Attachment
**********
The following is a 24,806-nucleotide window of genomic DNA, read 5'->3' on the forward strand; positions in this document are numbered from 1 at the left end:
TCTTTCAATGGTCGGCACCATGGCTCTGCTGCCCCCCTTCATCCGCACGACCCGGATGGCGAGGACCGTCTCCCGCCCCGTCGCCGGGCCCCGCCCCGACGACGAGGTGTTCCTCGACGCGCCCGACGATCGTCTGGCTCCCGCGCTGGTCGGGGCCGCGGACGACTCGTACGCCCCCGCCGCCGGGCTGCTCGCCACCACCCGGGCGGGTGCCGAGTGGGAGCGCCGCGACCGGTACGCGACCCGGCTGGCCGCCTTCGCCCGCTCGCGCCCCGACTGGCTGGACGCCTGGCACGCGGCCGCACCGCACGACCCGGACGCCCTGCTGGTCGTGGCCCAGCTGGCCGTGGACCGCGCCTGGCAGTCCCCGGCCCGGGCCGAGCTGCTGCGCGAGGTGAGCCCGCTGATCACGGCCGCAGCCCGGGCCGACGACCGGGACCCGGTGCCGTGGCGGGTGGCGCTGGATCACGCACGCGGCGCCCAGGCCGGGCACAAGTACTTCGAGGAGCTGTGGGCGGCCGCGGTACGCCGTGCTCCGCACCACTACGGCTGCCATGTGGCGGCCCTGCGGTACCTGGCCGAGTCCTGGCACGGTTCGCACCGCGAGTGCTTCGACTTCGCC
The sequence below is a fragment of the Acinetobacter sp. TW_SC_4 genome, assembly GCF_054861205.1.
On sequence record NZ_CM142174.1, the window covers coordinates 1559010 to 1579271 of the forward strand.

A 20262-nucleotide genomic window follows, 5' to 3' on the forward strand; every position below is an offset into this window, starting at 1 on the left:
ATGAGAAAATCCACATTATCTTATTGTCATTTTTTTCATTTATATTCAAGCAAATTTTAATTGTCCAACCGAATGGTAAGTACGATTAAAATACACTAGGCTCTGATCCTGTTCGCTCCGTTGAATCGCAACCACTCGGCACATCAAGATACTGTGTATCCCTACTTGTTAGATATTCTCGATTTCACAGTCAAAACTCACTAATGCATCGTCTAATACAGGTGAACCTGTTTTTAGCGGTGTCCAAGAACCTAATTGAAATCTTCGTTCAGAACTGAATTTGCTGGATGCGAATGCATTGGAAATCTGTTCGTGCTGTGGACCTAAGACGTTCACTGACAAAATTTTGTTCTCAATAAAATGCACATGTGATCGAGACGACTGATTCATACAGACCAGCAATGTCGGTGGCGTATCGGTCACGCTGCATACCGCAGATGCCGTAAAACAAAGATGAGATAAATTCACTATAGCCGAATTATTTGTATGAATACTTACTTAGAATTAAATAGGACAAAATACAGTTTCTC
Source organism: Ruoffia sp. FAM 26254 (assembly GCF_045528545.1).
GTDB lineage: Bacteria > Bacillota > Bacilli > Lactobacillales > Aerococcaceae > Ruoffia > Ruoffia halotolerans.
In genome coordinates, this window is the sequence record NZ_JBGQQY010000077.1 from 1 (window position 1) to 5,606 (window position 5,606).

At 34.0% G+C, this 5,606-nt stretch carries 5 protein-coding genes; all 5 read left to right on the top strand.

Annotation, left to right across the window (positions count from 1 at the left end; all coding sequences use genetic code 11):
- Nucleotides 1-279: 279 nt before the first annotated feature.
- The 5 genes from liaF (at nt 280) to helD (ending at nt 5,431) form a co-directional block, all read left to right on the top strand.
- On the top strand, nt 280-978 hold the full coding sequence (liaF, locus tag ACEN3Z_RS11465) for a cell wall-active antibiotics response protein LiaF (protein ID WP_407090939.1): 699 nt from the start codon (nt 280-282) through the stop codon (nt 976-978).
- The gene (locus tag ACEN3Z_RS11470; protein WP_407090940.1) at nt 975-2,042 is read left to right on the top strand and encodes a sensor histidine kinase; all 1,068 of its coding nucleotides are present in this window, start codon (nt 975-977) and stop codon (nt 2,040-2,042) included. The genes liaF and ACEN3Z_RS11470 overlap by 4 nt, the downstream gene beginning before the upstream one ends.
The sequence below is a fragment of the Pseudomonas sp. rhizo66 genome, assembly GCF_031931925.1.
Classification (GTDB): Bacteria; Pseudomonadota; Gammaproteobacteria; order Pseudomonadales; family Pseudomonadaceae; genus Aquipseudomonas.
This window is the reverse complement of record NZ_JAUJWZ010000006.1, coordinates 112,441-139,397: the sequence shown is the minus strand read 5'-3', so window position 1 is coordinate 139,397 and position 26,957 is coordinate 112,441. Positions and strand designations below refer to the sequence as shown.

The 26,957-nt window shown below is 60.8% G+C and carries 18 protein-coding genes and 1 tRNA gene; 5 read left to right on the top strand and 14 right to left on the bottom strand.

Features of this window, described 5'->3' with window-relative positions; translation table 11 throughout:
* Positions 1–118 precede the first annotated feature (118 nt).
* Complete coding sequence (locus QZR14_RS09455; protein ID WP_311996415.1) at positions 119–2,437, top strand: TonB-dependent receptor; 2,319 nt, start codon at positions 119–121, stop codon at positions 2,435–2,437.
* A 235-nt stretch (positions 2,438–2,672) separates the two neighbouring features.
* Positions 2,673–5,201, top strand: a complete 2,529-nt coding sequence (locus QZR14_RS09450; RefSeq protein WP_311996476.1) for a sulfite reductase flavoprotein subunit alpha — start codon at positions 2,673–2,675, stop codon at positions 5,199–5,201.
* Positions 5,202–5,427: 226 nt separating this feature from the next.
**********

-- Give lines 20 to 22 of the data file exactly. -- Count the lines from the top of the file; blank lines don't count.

Features of this window, described 5'->3' with window-relative positions; translation table 11 throughout:
* Positions 1–118 precede the first annotated feature (118 nt).
* Complete coding sequence (locus QZR14_RS09455; protein ID WP_311996415.1) at positions 119–2,437, top strand: TonB-dependent receptor; 2,319 nt, start codon at positions 119–121, stop codon at positions 2,435–2,437.